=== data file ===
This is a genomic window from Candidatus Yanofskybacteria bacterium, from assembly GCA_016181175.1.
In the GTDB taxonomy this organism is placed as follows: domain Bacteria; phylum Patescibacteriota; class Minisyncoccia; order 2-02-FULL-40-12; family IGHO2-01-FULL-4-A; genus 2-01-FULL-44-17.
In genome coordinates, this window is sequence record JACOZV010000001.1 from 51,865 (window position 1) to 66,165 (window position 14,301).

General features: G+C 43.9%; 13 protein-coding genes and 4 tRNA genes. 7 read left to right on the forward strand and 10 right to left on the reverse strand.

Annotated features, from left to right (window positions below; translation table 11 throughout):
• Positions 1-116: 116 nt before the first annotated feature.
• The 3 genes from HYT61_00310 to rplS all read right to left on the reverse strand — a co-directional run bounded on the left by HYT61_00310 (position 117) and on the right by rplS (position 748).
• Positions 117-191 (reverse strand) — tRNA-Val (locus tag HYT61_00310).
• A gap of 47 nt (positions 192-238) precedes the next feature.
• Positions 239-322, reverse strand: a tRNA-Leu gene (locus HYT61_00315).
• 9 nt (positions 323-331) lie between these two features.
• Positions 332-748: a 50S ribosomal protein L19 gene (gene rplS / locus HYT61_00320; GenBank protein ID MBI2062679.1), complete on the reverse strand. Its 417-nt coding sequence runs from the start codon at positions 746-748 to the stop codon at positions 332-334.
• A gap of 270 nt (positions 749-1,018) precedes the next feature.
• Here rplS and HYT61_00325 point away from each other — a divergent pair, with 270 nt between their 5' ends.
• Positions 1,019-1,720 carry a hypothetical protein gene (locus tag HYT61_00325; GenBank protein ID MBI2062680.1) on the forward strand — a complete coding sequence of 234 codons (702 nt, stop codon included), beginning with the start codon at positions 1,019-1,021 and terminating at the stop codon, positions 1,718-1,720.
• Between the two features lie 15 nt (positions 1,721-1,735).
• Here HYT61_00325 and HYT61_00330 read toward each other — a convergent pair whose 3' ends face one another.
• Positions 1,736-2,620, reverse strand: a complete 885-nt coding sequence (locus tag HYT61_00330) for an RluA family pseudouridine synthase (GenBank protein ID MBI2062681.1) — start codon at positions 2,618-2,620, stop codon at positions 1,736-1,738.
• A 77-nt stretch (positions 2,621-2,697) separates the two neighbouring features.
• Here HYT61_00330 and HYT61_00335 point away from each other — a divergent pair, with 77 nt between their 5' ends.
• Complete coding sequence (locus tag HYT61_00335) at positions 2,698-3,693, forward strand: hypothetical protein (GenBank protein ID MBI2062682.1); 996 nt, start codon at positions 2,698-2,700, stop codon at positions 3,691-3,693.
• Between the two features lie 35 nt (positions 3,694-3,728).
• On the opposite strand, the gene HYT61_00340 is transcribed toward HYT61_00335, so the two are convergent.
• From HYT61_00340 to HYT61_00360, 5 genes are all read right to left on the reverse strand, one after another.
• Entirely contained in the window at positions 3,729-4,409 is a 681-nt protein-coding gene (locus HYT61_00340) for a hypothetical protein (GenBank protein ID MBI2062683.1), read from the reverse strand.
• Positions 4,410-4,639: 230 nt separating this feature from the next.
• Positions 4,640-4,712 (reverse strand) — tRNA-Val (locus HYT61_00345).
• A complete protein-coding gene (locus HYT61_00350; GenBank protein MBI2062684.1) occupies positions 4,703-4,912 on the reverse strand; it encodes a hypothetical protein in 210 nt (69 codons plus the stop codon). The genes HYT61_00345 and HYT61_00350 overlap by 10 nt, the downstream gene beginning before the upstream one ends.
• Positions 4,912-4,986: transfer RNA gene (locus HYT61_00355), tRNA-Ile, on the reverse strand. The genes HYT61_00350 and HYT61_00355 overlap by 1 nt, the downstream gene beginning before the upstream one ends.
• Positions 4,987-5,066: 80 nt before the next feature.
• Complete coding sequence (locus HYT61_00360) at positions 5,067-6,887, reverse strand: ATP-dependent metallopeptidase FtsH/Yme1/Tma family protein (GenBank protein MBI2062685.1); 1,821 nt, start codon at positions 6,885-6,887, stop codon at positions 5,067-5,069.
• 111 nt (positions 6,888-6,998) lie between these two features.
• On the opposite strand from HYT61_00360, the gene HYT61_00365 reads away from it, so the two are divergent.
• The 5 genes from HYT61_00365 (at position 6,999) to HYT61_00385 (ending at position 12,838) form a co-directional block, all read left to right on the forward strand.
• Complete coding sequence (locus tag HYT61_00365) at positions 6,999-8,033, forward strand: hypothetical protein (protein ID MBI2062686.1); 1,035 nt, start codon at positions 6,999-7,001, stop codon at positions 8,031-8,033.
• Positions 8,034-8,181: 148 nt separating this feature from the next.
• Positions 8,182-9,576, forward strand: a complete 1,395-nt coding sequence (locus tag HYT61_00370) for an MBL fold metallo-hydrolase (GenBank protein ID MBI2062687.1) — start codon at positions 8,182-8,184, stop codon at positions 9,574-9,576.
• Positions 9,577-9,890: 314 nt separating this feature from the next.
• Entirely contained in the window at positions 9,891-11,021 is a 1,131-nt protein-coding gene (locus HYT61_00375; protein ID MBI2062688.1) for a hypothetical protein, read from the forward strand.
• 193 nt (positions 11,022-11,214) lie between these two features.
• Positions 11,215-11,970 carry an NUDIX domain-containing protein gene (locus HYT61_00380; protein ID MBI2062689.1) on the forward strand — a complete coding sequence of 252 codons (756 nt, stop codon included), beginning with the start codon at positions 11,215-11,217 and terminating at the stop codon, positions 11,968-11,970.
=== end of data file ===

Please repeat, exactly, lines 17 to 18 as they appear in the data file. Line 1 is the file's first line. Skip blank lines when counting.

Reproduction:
• Here HYT61_00325 and HYT61_00330 read toward each other — a convergent pair whose 3' ends face one another.
• Positions 1,736-2,620, reverse strand: a complete 885-nt coding sequence (locus tag HYT61_00330) for an RluA family pseudouridine synthase (GenBank protein ID MBI2062681.1) — start codon at positions 2,618-2,620, stop codon at positions 1,736-1,738.